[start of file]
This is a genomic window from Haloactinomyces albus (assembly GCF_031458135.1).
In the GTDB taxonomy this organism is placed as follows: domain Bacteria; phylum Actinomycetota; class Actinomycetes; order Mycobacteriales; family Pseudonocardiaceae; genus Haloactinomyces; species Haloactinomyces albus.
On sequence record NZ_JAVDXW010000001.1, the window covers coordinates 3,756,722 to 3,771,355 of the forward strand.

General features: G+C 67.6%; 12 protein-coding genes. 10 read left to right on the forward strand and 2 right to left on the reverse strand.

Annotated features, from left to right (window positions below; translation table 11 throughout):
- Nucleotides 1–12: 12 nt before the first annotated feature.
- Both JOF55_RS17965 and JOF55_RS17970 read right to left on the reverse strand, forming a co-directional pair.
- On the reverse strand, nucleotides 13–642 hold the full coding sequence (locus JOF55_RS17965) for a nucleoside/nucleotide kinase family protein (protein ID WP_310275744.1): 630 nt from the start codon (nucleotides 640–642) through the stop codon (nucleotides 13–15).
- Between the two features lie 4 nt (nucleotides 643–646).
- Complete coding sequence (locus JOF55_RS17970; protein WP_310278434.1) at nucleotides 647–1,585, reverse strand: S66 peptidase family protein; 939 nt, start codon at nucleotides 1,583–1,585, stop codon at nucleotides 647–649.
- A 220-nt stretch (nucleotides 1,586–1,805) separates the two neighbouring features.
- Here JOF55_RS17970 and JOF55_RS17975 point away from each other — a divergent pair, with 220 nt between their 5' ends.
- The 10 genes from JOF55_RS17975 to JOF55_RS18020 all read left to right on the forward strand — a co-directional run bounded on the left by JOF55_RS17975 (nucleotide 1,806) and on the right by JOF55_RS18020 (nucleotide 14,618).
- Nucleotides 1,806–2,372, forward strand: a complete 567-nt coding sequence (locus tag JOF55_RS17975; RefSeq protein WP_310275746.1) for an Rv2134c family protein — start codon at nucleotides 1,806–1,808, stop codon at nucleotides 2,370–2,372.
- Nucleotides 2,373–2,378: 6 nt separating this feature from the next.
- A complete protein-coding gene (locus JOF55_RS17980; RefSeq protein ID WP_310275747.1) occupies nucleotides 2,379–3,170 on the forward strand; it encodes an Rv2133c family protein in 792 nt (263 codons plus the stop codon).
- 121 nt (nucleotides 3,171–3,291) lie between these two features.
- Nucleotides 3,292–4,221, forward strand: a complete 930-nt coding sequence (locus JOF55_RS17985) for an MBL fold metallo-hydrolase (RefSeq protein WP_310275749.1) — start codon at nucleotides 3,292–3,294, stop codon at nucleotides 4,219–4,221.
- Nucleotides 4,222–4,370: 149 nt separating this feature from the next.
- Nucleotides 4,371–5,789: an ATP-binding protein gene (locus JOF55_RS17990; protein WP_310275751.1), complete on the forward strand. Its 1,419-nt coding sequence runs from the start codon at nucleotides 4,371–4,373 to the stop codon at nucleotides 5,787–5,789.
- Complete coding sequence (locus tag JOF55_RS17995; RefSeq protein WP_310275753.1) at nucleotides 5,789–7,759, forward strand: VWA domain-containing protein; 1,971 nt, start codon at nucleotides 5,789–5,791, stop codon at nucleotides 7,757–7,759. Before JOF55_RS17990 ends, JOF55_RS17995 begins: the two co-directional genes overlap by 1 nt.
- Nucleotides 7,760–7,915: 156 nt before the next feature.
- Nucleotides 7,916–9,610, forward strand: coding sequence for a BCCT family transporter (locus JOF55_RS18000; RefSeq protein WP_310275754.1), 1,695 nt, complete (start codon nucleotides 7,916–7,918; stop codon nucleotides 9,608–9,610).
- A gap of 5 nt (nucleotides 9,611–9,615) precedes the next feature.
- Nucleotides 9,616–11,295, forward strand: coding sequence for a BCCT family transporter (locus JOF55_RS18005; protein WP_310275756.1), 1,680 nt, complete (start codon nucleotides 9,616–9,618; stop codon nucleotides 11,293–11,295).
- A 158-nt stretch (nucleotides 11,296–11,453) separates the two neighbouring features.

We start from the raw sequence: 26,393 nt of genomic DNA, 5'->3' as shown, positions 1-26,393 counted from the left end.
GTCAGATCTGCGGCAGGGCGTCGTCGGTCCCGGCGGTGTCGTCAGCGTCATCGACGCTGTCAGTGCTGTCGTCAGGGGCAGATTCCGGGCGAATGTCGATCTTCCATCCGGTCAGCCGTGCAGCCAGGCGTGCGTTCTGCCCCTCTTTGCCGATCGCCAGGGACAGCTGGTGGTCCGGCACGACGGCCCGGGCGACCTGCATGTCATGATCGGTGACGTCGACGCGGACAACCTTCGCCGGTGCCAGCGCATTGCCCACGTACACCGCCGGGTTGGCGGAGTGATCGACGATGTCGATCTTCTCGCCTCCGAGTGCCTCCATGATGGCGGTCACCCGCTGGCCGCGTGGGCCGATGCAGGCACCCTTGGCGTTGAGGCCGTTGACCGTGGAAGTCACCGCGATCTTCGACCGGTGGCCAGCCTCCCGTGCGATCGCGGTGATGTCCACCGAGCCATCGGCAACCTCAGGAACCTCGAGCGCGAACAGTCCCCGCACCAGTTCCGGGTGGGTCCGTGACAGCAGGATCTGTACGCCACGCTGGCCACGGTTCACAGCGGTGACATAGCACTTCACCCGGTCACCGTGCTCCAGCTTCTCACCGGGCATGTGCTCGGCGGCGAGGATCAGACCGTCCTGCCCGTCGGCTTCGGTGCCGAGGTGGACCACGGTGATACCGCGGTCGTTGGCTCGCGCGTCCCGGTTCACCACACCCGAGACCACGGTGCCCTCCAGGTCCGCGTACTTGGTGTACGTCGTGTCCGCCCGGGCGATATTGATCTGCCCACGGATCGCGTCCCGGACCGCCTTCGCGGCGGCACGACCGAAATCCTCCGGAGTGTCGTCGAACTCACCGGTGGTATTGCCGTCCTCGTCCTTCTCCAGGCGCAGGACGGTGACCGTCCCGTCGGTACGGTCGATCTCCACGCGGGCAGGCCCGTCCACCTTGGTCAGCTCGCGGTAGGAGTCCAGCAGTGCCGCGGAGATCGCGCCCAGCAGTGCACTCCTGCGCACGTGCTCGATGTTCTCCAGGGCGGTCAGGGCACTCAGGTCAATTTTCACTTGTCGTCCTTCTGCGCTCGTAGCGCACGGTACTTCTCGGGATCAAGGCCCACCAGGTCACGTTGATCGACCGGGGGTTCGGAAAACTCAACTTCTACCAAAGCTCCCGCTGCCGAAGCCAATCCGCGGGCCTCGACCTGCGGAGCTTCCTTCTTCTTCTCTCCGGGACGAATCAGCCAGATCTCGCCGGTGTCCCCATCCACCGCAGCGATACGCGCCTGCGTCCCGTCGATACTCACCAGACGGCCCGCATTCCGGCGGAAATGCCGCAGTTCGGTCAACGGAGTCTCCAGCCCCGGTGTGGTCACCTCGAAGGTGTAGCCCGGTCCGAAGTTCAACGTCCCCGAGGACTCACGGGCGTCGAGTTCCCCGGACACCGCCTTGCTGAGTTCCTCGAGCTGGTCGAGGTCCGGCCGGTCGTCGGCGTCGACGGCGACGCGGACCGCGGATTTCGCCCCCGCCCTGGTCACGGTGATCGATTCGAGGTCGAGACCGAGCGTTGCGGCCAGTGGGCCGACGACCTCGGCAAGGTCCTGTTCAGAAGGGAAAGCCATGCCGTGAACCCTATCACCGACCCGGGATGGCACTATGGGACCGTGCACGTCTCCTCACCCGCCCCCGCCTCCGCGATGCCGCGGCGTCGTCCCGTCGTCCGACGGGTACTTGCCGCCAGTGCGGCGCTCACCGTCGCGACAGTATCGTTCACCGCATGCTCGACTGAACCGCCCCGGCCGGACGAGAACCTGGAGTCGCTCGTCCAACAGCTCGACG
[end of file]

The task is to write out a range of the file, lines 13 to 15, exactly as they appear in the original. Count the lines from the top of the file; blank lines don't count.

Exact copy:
- The 10 genes from JOF55_RS17975 to JOF55_RS18020 all read left to right on the forward strand — a co-directional run bounded on the left by JOF55_RS17975 (nucleotide 1,806) and on the right by JOF55_RS18020 (nucleotide 14,618).
- Nucleotides 1,806–2,372, forward strand: a complete 567-nt coding sequence (locus tag JOF55_RS17975; RefSeq protein WP_310275746.1) for an Rv2134c family protein — start codon at nucleotides 1,806–1,808, stop codon at nucleotides 2,370–2,372.
- Nucleotides 2,373–2,378: 6 nt separating this feature from the next.